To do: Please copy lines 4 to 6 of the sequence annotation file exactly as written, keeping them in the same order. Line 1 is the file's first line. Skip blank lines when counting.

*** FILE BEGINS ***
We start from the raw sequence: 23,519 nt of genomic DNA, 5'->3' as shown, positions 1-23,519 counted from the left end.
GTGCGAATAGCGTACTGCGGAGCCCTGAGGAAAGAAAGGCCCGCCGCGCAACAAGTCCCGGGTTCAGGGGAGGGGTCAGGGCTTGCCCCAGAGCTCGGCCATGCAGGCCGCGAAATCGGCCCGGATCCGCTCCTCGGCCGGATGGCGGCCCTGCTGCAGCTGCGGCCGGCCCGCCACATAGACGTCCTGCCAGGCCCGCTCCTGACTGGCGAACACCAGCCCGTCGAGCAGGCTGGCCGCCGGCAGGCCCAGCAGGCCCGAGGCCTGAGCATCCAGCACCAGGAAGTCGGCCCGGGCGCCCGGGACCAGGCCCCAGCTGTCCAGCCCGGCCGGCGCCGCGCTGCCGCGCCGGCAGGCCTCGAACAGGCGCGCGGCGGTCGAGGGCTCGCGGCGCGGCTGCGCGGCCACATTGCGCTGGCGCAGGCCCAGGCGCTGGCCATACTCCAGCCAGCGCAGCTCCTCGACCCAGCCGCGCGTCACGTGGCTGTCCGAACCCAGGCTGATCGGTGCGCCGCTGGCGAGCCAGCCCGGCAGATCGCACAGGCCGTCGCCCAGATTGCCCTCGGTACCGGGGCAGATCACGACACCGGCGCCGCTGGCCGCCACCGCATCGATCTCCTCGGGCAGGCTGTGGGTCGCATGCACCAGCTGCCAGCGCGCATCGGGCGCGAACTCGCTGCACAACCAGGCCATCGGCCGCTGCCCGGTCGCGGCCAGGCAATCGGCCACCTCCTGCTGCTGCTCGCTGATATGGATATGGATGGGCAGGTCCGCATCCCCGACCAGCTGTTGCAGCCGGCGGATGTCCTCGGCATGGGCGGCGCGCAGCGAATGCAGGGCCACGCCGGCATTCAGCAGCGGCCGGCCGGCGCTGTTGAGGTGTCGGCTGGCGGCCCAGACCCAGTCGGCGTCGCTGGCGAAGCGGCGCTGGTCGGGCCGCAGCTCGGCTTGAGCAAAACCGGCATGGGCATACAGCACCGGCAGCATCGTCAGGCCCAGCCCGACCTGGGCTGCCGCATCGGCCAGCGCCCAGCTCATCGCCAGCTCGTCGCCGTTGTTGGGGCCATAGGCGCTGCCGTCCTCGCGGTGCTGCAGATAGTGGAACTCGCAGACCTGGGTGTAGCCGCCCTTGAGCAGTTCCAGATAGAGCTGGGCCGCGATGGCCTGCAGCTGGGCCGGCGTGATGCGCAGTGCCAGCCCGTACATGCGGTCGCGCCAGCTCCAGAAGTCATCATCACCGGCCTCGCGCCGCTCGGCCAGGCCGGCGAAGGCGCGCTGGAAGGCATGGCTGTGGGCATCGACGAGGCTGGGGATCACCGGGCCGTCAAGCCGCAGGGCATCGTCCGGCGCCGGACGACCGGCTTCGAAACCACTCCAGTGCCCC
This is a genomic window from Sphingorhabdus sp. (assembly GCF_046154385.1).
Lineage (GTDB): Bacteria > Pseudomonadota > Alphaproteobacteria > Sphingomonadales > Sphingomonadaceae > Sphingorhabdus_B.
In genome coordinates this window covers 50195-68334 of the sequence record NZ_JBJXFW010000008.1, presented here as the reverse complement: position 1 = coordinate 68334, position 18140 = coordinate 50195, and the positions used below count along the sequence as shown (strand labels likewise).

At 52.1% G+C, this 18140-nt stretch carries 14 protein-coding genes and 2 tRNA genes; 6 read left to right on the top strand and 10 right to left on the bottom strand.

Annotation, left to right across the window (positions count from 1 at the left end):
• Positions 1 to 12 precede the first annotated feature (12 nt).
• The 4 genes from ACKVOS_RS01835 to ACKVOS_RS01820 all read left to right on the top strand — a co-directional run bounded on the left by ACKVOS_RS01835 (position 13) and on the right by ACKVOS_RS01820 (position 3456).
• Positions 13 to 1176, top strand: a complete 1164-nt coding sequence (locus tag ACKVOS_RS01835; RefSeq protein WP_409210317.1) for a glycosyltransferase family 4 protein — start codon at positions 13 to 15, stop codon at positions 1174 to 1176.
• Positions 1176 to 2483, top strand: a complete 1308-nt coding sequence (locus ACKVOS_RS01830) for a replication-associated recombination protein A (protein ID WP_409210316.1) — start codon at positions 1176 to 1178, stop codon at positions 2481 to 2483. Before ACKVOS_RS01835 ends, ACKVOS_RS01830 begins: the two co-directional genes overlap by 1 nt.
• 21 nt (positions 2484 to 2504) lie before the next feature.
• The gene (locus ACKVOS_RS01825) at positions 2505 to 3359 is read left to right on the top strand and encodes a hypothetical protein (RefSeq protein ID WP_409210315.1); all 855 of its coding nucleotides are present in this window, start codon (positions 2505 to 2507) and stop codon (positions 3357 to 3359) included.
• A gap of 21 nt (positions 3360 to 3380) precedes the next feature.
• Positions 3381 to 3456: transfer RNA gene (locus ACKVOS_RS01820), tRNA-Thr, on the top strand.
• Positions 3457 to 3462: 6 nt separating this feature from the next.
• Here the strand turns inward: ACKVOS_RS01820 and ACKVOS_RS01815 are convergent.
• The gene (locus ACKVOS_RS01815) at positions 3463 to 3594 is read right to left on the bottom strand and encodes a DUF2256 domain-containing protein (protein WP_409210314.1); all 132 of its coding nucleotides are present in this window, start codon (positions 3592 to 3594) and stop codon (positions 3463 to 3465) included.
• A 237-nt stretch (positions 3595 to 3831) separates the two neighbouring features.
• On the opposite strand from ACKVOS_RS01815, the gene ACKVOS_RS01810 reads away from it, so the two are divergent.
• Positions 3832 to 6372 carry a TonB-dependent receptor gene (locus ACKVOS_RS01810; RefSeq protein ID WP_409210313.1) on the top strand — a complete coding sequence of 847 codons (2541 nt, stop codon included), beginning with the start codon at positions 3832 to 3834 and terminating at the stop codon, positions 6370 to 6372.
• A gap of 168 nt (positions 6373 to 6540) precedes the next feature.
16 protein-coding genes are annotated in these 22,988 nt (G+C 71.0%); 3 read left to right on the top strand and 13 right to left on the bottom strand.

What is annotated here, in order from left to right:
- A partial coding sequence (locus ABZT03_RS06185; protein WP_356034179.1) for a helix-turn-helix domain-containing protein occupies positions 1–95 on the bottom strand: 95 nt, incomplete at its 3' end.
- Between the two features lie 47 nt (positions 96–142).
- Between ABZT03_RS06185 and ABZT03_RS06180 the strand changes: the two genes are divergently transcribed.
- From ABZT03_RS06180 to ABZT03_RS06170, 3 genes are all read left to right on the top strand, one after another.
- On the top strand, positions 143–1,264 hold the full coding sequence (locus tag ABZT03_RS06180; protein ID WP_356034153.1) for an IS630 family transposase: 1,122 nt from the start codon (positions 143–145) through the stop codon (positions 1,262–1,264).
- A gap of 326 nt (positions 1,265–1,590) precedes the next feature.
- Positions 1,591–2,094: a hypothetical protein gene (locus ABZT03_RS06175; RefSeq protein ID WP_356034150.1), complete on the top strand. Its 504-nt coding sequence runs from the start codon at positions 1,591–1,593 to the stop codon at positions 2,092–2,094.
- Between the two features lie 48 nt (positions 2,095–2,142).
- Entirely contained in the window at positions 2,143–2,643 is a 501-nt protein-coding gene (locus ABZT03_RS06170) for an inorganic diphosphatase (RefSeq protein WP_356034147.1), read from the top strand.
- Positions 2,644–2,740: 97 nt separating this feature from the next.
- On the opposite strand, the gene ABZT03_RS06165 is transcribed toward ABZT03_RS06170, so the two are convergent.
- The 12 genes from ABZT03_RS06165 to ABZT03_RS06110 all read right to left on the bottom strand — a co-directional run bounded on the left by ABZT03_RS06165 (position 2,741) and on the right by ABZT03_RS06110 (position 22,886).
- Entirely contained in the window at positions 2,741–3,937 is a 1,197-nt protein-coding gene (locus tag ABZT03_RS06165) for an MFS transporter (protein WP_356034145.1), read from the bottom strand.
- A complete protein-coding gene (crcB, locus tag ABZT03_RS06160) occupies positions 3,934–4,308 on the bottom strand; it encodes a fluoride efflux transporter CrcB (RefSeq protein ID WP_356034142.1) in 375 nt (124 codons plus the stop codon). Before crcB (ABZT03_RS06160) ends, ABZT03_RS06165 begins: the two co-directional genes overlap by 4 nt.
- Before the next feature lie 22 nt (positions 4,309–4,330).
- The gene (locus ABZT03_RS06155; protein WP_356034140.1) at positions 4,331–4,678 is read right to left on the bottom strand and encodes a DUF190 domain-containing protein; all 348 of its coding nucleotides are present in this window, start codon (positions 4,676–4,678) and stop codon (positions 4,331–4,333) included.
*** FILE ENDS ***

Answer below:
Lineage (GTDB): Bacteria > Pseudomonadota > Alphaproteobacteria > Sphingomonadales > Sphingomonadaceae > Sphingorhabdus_B.
In genome coordinates this window covers 50195-68334 of the sequence record NZ_JBJXFW010000008.1, presented here as the reverse complement: position 1 = coordinate 68334, position 18140 = coordinate 50195, and the positions used below count along the sequence as shown (strand labels likewise).

At 52.1% G+C, this 18140-nt stretch carries 14 protein-coding genes and 2 tRNA genes; 6 read left to right on the top strand and 10 right to left on the bottom strand.